If an employee falls ill before the permit period commences the employer will continue to pay the wages as it will not be possible to apply for temporary WW benefit for this worker. If the employee becomes ill during the permit period his temporary WW benefit will continue

 Tax Relief

The Dutch tax office has announced some tax relief measures during the coronavirus crisis:

  • Tax payment deferral—the tax administration is to grant deferred payments of  individual income tax, value added tax (VAT), turnover tax, income tax, tax on wages and corporation tax if the entrepreneur provides a written statement reporting the challenges and issues that it has encountered due to the coronavirus crisis. As soon as the request is received by the tax authorities, the tax authorities are to stop the collection, with an assessment to take place later.
  • No default penalty—the tax administration will not impose or will reverse a default penalty assessment that has been imposed for non-payment of tax or late payment of tax.

Employer and Employee Rights & Obligations Q&A

Source: Baker McKenzie

1. Are employees obliged to disclose themselves as a “risk-factor” to the employer?

  • Employees with a confirmed infection need to disclose the same to their contractual employer.
  • Employees with flu symptoms who: i. visited or ii. had contact with individuals from areas with presumed community transmission of COVID-19 within the past 3 weeks need to disclose this circumstance.
  • Even without flu symptoms (i.e., fever, cough, difficulty breathing, pain in the muscles, tiredness), employees who: i. have an individual with a confirmed infection in their household or ii. visited an event, which later became known to be a venue from which the disease spread, need to disclose this circumstance to their employer.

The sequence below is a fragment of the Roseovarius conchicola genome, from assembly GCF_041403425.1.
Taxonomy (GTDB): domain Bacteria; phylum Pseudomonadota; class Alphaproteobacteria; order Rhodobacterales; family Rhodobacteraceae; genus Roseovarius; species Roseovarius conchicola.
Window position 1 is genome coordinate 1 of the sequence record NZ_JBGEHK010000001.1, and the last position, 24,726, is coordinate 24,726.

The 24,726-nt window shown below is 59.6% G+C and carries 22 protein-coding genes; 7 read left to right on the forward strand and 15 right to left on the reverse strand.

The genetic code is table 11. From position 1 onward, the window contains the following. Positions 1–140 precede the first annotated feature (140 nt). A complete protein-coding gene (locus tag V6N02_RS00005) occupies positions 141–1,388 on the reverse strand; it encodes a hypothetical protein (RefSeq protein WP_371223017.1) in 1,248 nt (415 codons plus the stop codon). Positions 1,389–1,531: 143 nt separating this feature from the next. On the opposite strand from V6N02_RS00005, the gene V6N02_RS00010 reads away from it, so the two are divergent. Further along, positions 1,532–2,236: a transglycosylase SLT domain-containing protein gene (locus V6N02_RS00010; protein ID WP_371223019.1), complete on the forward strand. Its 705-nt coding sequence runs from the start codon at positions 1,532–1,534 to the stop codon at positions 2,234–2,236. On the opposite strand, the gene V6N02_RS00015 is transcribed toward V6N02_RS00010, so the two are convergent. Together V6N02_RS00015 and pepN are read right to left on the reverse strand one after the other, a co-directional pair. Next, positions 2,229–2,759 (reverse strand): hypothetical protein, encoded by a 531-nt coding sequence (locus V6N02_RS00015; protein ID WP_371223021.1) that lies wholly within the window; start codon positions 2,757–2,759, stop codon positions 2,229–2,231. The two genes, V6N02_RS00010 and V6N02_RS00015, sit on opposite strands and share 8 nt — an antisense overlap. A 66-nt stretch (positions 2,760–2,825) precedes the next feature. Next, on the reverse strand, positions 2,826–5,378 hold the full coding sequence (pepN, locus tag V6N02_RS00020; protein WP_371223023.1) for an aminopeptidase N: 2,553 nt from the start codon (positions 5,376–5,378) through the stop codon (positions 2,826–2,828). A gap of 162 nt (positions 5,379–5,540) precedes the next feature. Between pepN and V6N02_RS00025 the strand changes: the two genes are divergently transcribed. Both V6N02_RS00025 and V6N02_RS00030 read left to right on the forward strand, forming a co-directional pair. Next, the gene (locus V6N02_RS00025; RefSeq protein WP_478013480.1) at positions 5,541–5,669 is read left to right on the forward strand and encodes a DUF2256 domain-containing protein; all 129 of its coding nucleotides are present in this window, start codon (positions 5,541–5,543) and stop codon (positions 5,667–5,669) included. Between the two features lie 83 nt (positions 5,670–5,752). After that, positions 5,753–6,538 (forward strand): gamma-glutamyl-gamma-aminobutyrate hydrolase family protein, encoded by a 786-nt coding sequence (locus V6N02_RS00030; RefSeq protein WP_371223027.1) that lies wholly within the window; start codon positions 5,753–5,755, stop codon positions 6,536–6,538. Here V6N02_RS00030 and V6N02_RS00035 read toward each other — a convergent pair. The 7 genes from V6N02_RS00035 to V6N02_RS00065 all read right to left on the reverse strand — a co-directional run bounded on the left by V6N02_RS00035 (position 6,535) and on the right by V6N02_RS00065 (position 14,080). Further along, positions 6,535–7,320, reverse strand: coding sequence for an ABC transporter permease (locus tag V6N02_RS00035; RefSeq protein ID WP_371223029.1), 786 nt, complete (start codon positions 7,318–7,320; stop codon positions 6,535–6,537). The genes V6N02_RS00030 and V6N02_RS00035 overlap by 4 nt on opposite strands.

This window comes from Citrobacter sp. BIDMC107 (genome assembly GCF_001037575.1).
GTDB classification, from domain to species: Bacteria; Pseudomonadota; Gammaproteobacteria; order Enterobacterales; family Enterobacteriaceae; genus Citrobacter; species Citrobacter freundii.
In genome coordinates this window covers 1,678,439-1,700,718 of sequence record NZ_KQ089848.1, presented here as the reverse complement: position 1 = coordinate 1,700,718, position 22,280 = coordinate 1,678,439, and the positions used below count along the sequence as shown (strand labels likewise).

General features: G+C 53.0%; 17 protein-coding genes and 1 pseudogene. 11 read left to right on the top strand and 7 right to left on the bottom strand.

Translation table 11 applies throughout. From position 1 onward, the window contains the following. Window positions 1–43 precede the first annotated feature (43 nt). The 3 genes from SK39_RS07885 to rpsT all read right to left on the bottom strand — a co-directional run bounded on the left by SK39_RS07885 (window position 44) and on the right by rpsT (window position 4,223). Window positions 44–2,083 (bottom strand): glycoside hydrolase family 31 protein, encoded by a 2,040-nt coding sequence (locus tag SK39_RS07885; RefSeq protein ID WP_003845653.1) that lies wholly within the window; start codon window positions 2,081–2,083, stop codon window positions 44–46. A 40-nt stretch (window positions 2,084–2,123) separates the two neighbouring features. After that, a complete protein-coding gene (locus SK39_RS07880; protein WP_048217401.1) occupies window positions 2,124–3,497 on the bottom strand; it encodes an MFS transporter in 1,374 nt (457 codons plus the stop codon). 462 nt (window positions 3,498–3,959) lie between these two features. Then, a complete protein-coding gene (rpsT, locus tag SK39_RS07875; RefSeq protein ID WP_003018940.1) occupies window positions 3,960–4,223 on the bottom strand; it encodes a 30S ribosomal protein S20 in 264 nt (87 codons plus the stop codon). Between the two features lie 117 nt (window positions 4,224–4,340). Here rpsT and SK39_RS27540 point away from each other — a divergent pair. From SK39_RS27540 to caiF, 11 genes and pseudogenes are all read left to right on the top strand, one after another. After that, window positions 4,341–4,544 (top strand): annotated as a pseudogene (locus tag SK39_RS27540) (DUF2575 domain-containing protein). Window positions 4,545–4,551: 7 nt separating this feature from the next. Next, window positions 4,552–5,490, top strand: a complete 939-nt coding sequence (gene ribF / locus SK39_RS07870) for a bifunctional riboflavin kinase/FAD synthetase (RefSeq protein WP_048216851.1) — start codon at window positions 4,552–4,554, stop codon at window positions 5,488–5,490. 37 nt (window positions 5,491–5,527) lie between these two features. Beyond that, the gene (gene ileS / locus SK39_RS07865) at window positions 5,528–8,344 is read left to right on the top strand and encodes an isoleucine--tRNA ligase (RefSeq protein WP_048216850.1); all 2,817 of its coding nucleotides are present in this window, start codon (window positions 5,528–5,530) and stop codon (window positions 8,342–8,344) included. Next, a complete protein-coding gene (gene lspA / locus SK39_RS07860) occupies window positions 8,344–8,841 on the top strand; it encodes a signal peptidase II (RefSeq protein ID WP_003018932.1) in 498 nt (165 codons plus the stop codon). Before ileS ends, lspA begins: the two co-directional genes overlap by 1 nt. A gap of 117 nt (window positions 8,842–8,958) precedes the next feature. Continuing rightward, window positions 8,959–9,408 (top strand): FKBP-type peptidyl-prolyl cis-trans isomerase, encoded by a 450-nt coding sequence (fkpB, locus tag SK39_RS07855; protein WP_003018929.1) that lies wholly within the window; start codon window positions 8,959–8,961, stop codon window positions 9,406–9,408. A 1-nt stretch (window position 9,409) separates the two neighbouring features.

2. Can the employer demand employees to disclose themselves as being a “risk-factor”?

  • Same as item no. 1 above, however if the employee is ill at home he/she does not have to reveal the nature of the illness.

3. Can the employer issue an instruction (or a policy) requiring employees to report co-workers with flu symptoms (i.e., fever, cough, difficulty breathing, pain in the muscles, tiredness) to the employer?

  • Yes, but this is a significant intrusion on privacy in a sensitive area. Please refer to the guidance under item no. 3 in Germany’s content in this regard.

4. Can employees refuse to come to work?

  • Employees can only refuse to come to work if i. there is a confirmed Coronavirus infection in the work place; and ii. the employee’s place of work is in close proximity to where the infected employee was located (i.e., same open space office) and the employer cannot re-assign the employee to a no-risk environment at the work place.

5. Can employees refuse to attend meetings or to travel? 

  • Only if the meeting takes place in a region officially recognized by authorities as being a crisis-region or if attendees visiting from crisis-regions would attend. The same rule applies for business travel.
  • However, an employee can refuse business travel for the reason that he/she is seriously anxious. It will be debatable if it is good employment practice to ask employees to do business travels if they have serious problems with it at the moment.